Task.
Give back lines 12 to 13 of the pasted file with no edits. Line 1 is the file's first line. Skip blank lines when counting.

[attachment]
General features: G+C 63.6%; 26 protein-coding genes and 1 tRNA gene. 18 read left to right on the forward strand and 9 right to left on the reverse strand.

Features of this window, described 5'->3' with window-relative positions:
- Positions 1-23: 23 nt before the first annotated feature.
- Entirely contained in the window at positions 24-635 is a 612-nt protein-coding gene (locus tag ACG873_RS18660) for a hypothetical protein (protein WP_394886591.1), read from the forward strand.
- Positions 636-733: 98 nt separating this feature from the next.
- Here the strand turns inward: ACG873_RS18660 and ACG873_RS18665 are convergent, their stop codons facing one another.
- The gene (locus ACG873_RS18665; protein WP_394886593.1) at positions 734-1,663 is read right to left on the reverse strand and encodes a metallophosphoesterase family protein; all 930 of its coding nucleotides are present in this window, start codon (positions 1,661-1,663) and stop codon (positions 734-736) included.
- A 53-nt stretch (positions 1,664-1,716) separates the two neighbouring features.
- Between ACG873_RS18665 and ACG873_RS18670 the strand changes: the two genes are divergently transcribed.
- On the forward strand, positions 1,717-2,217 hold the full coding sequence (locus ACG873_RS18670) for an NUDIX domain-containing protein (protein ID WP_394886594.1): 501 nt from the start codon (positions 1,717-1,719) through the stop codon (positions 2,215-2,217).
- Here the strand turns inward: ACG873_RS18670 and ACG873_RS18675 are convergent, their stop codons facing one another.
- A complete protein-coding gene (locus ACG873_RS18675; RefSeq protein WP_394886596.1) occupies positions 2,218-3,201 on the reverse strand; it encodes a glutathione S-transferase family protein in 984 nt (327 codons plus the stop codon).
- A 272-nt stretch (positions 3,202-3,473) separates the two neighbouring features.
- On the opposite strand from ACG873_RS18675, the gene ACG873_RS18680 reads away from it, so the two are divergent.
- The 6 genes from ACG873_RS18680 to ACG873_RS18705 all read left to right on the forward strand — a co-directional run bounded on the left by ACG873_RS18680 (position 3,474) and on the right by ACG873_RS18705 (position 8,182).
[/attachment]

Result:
- A complete protein-coding gene (locus ACG873_RS18675; RefSeq protein WP_394886596.1) occupies positions 2,218-3,201 on the reverse strand; it encodes a glutathione S-transferase family protein in 984 nt (327 codons plus the stop codon).
- A 272-nt stretch (positions 3,202-3,473) separates the two neighbouring features.